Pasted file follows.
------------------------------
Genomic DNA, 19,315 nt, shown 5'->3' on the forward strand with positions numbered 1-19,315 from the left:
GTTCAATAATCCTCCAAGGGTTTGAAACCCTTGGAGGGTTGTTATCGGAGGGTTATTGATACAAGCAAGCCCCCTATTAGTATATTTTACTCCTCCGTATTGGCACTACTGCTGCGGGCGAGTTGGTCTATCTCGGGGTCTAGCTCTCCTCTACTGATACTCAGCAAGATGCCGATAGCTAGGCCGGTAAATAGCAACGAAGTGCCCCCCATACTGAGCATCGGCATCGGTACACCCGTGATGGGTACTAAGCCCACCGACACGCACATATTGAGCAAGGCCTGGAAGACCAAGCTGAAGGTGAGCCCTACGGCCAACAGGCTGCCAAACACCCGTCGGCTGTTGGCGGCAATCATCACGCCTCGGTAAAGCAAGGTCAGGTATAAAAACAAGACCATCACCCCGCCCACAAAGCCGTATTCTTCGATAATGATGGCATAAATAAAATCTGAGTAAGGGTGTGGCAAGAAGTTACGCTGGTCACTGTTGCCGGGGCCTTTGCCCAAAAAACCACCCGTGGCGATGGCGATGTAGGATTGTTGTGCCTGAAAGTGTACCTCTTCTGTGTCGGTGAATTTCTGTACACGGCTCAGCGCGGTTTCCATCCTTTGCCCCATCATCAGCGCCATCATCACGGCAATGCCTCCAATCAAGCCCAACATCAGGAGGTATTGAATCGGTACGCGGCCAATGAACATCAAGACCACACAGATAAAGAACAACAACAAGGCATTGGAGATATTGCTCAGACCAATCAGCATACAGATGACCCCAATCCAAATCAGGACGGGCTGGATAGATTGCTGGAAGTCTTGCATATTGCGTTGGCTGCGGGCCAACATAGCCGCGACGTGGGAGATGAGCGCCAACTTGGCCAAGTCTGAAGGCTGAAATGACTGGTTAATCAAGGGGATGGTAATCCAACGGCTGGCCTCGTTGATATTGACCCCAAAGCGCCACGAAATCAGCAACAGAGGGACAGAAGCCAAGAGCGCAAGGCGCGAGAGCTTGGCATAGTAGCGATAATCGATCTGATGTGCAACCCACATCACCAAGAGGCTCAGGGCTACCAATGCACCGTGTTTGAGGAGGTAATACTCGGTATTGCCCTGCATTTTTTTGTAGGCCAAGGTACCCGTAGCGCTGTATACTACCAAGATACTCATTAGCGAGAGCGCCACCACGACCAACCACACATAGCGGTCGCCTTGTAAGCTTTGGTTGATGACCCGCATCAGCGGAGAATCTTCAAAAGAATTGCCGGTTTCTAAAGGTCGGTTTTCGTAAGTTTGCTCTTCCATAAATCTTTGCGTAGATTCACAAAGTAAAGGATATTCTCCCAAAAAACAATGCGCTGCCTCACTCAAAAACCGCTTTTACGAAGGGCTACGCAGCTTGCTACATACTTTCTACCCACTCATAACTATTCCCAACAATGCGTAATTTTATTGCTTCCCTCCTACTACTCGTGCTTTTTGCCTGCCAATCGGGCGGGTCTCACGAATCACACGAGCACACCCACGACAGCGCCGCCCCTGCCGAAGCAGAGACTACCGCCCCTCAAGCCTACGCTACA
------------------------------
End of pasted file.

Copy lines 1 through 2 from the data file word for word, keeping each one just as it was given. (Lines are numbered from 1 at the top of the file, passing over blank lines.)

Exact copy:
Genomic DNA, 19,315 nt, shown 5'->3' on the forward strand with positions numbered 1-19,315 from the left:
GTTCAATAATCCTCCAAGGGTTTGAAACCCTTGGAGGGTTGTTATCGGAGGGTTATTGATACAAGCAAGCCCCCTATTAGTATATTTTACTCCTCCGTATTGGCACTACTGCTGCGGGCGAGTTGGTCTATCTCGGGGTCTAGCTCTCCTCTACTGATACTCAGCAAGATGCCGATAGCTAGGCCGGTAAATAGCAACGAAGTGCCCCCCATACTGAGCATCGGCATCGGTACACCCGTGATGGGTACTAAGCCCACCGACACGCACATATTGAGCAAGGCCTGGAAGACCAAGCTGAAGGTGAGCCCTACGGCCAACAGGCTGCCAAACACCCGTCGGCTGTTGGCGGCAATCATCACGCCTCGGTAAAGCAAGGTCAGGTATAAAAACAAGACCATCACCCCGCCCACAAAGCCGTATTCTTCGATAATGATGGCATAAATAAAATCTGAGTAAGGGTGTGGCAAGAAGTTACGCTGGTCACTGTTGCCGGGGCCTTTGCCCAAAAAACCACCCGTGGCGATGGCGATGTAGGATTGTTGTGCCTGAAAGTGTACCTCTTCTGTGTCGGTGAATTTCTGTACACGGCTCAGCGCGGTTTCCATCCTTTGCCCCATCATCAGCGCCATCATCACGGCAATGCCTCCAATCAAGCCCAACATCAGGAGGTATTGAATCGGTACGCGGCCAATGAACATCAAGACCACACAGATAAAGAACAACAACAAGGCATTGGAGATATTGCTCAGACCAATCAGCATACAGATGACCCCAATCCAAATCAGGACGGGCTGGATAGATTGCTGGAAGTCTTGCATATTGCGTTGGCTGCGGGCCAACATAGCCGCGACGTGGGAGATGAGCGCCAACTTGGCCAAGTCTGAAGGCTGAAATGACTGGTTAATCAAGGGGATGGTAATCCAACGGCTGGCCTCGTTGATATTGACCCCAAAGCGCCACGAAATCAGCAACAGAGGGACAGAAGCCAAGAGCGCAAGGCGCGAGAGCTTGGCATAGTAGCGATAATCGATCTGATGTGCAACCCACATCACCAAGAGGCTCAGGGCTACCAATGCACCGTGTTTGAGGAGGTAATACTCGGTATTGCCCTGCATTTTTTTGTAGGCCAAGGTACCCGTAGCGCTGTATACTACCAAGATACTCATTAGCGAGAGCGCCACCACGACCAACCACACATAGCGGTCGCCTTGTAAGCTTTGGTTGATGACCCGCATCAGCGGAGAATCTTCAAAAGAATTGCCGGTTTCTAAAGGTCGGTTTTCGTAAGTTTGCTCTTCCATAAATCTTTGCGTAGATTCACAAAGTAAAGGATATTCTCCCAAAAAACAATGCGCTGCCTCACTCAAAAACCGCTTTTACGAAGGGCTACGCAGCTTGCTACATACTTTCTACCCACTCATAACTATTCCCAACAATGCGTAATTTTATTGCTTCCCTCCTACTACTCGTGCTTTTTGCCTGCCAATCGGGCGGGTCTCACGAATCACACGAGCACACCCACGACAGCGCCGCCCCTGCCGAAGCAGAGACTACCGCCCCTCAAGCCTACGCTACA